In time, I hope more and more controls are accessible by voice. I'd love to have voice controls passed through to my phone via Bluetooth, too. For example, I'd love to ask my phone to play my voicemails through the car's audio system, or read my latest text message. For safety reasons, it's better not to fiddle with any controls while driving, analog or touchscreen-based.

Perhaps this is a problem with a closing window given the possibility of self-driving cars in the future, but that is still a technology whose arrival date is uncertain. In the meantime, with more and more companies like Apple and Google moving into the car operating system space, I hope voice controls are given greater emphasis as a primary mode of interaction between driver and car.

* One other thing I'd love to see in a refresh of the software would be less 3D in the digital instrument cluster above the steering wheel. I have some usability concerns with the currently vogue flat interfaces in mobile phone UI's, but the digital instrument cluster in a car is not meant to be touched, and the strange lighting reflection and shadow effects used there in the Tesla feel oddly old-fashioned. It's one interface where flat design seems more befitting such a modern marvel.

Tesla battery swap

You can swap a new battery into your Tesla Model S in 90 seconds. Here's the proof.  No details yet as to how much they'll charge for a battery swap. It sounds like if you keep the new battery you pay the difference, perhaps charged based on battery age and capacity differences.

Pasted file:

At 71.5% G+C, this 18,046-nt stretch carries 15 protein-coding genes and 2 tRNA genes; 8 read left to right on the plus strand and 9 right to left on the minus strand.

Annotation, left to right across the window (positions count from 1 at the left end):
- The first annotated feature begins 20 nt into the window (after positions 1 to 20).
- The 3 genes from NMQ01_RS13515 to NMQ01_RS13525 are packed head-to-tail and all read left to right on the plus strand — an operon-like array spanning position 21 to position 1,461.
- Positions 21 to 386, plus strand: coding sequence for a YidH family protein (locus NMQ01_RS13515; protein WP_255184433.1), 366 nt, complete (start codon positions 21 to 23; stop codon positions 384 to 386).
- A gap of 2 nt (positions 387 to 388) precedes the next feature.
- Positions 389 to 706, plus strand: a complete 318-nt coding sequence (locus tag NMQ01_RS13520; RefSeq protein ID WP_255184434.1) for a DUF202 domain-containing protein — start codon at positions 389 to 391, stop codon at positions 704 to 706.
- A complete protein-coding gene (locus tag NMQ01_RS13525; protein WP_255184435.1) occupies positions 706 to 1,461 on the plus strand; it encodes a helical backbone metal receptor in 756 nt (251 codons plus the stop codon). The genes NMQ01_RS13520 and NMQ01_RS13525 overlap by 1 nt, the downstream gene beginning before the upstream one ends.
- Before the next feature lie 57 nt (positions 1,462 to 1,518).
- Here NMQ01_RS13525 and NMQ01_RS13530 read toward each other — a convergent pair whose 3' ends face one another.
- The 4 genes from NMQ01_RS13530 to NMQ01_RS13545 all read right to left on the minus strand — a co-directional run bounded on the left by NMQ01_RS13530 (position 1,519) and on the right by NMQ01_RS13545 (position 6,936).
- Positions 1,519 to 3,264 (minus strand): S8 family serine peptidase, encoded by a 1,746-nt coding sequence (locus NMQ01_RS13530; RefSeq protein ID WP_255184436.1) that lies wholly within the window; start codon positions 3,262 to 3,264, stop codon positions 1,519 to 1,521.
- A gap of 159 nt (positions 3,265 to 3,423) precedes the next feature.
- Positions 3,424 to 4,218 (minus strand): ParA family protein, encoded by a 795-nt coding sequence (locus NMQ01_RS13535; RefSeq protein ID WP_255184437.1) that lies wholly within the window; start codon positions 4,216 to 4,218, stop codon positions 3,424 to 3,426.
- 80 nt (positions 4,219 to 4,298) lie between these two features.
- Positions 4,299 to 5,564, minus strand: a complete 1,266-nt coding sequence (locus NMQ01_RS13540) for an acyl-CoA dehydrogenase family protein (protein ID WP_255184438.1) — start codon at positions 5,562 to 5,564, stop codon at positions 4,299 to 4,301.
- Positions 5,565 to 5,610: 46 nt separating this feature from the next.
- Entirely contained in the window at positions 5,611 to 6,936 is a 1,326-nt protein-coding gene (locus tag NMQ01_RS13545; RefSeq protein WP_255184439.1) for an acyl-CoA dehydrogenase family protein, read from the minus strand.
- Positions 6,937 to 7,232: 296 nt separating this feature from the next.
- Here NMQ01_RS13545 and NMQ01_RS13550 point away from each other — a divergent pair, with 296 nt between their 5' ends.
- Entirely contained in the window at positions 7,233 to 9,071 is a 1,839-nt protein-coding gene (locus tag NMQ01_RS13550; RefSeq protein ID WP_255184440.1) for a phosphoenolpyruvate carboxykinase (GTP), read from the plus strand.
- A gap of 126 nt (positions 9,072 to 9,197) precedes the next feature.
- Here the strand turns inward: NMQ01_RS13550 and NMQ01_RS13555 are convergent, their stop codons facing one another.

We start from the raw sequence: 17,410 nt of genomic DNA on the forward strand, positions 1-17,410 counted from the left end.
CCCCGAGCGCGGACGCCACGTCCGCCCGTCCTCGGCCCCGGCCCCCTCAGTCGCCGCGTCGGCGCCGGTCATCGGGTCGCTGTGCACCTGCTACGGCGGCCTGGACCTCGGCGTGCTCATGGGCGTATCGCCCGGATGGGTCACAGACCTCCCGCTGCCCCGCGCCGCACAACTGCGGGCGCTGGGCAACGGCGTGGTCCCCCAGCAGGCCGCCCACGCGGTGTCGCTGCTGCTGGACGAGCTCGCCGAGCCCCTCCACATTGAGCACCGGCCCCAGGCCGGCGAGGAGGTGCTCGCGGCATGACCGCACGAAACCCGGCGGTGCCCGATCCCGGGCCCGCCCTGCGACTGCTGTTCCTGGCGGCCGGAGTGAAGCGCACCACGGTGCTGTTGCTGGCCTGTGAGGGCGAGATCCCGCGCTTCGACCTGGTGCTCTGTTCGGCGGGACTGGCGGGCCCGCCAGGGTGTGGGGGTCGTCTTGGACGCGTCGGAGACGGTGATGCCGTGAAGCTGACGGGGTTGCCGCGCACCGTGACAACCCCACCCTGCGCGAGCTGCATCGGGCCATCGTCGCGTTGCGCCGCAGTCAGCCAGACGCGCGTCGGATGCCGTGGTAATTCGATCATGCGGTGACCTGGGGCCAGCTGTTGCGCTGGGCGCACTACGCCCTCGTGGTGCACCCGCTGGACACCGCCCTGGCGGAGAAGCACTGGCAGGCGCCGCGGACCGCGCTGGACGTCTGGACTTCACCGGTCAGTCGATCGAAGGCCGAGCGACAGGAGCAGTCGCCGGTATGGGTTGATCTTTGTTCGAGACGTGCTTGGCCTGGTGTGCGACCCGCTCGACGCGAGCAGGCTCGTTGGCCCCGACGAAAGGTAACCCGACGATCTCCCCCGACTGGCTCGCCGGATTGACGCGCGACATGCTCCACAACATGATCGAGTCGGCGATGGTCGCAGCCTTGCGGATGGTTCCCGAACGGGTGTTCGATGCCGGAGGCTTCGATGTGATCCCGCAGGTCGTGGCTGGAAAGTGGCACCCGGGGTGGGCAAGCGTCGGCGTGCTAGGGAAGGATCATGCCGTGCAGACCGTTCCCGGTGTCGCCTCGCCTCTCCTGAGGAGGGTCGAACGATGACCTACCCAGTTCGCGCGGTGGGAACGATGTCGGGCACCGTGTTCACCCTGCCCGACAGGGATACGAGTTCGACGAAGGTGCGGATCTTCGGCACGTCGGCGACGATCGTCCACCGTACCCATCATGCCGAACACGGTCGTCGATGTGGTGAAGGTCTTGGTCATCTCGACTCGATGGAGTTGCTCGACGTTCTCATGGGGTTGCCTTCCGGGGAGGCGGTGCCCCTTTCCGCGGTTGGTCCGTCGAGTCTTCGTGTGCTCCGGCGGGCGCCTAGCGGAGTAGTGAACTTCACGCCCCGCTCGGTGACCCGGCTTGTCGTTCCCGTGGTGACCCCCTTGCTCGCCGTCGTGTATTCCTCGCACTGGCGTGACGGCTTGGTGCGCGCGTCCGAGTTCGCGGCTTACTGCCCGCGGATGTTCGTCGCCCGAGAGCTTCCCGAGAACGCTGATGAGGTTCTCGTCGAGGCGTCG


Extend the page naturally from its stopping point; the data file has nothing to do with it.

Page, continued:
I have done one long road trip so far, from San Francisco to Los Angeles and back, and I stopped at all 3 supercharging stations between the two cities in each direction. It added about a two hours to my trip in each direction because the first supercharging station was packed on the way down, and I couldn't find an open station to charge at in Los Angeles before hitting the road on the way home. 

The next time I make the road trip, I hope to try the battery swap, not just to satisfy my curiosity, but to save on time. Since that trip they've also issued a software update for the car that now shows charging stations you've visited and Tesla supercharging stations on the onboard maps. 

As with owning something like an iPhone, it's always fun when the product improves over time.  Usually it's because of software updates, but a battery swap is really a hardware upgrade.

I guess this obviates the need for someone like Mophie to make a $5,000, 250-pound external battery pack for the Tesla.